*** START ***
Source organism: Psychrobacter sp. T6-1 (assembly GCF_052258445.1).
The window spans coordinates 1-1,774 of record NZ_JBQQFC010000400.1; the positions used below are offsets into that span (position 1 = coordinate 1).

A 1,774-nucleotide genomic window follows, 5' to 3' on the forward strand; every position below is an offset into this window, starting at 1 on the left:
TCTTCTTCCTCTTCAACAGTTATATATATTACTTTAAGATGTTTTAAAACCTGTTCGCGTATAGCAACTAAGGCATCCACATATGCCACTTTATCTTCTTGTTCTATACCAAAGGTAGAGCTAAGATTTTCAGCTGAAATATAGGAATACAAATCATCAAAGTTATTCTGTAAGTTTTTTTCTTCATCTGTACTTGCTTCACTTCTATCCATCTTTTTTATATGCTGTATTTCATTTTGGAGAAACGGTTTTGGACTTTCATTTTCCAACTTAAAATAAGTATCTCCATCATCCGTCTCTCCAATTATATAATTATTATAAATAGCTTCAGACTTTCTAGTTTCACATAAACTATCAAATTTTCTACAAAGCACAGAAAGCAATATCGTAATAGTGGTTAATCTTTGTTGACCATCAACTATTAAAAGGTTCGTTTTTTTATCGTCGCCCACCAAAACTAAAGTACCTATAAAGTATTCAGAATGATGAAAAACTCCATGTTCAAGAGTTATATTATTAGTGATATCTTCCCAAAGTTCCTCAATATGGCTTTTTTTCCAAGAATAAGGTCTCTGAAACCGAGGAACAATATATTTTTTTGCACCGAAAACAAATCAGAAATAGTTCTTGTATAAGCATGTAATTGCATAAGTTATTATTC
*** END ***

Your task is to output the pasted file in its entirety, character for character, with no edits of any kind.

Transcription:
Source organism: Psychrobacter sp. T6-1 (assembly GCF_052258445.1).
The window spans coordinates 1-1,774 of record NZ_JBQQFC010000400.1; the positions used below are offsets into that span (position 1 = coordinate 1).

A 1,774-nucleotide genomic window follows, 5' to 3' on the forward strand; every position below is an offset into this window, starting at 1 on the left:
TCTTCTTCCTCTTCAACAGTTATATATATTACTTTAAGATGTTTTAAAACCTGTTCGCGTATAGCAACTAAGGCATCCACATATGCCACTTTATCTTCTTGTTCTATACCAAAGGTAGAGCTAAGATTTTCAGCTGAAATATAGGAATACAAATCATCAAAGTTATTCTGTAAGTTTTTTTCTTCATCTGTACTTGCTTCACTTCTATCCATCTTTTTTATATGCTGTATTTCATTTTGGAGAAACGGTTTTGGACTTTCATTTTCCAACTTAAAATAAGTATCTCCATCATCCGTCTCTCCAATTATATAATTATTATAAATAGCTTCAGACTTTCTAGTTTCACATAAACTATCAAATTTTCTACAAAGCACAGAAAGCAATATCGTAATAGTGGTTAATCTTTGTTGACCATCAACTATTAAAAGGTTCGTTTTTTTATCGTCGCCCACCAAAACTAAAGTACCTATAAAGTATTCAGAATGATGAAAAACTCCATGTTCAAGAGTTATATTATTAGTGATATCTTCCCAAAGTTCCTCAATATGGCTTTTTTTCCAAGAATAAGGTCTCTGAAACCGAGGAACAATATATTTTTTTGCACCGAAAACAAATCAGAAATAGTTCTTGTATAAGCATGTAATTGCATAAGTTATTATTC